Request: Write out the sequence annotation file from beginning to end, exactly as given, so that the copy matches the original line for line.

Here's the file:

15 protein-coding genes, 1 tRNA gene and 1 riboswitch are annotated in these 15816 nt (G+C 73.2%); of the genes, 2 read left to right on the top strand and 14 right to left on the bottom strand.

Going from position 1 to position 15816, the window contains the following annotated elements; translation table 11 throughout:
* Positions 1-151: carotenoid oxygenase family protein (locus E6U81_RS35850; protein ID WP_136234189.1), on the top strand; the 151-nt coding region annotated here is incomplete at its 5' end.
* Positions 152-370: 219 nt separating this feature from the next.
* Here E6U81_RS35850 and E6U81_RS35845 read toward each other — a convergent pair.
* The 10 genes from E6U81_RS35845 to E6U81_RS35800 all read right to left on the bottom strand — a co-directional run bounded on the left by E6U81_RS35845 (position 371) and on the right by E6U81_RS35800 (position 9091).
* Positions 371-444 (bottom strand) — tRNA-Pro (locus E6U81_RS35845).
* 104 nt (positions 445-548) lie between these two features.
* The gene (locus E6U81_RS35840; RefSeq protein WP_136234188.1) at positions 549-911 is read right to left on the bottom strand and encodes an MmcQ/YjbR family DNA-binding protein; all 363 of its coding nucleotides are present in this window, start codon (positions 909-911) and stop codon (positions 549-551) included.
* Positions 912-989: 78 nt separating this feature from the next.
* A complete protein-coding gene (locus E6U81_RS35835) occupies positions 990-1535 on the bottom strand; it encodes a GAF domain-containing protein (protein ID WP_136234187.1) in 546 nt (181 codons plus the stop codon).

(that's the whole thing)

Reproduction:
15 protein-coding genes, 1 tRNA gene and 1 riboswitch are annotated in these 15816 nt (G+C 73.2%); of the genes, 2 read left to right on the top strand and 14 right to left on the bottom strand.

Going from position 1 to position 15816, the window contains the following annotated elements; translation table 11 throughout:
* Positions 1-151: carotenoid oxygenase family protein (locus E6U81_RS35850; protein ID WP_136234189.1), on the top strand; the 151-nt coding region annotated here is incomplete at its 5' end.
* Positions 152-370: 219 nt separating this feature from the next.
* Here E6U81_RS35850 and E6U81_RS35845 read toward each other — a convergent pair.
* The 10 genes from E6U81_RS35845 to E6U81_RS35800 all read right to left on the bottom strand — a co-directional run bounded on the left by E6U81_RS35845 (position 371) and on the right by E6U81_RS35800 (position 9091).
* Positions 371-444 (bottom strand) — tRNA-Pro (locus E6U81_RS35845).
* 104 nt (positions 445-548) lie between these two features.
* The gene (locus E6U81_RS35840; RefSeq protein WP_136234188.1) at positions 549-911 is read right to left on the bottom strand and encodes an MmcQ/YjbR family DNA-binding protein; all 363 of its coding nucleotides are present in this window, start codon (positions 909-911) and stop codon (positions 549-551) included.
* Positions 912-989: 78 nt separating this feature from the next.
* A complete protein-coding gene (locus E6U81_RS35835) occupies positions 990-1535 on the bottom strand; it encodes a GAF domain-containing protein (protein ID WP_136234187.1) in 546 nt (181 codons plus the stop codon).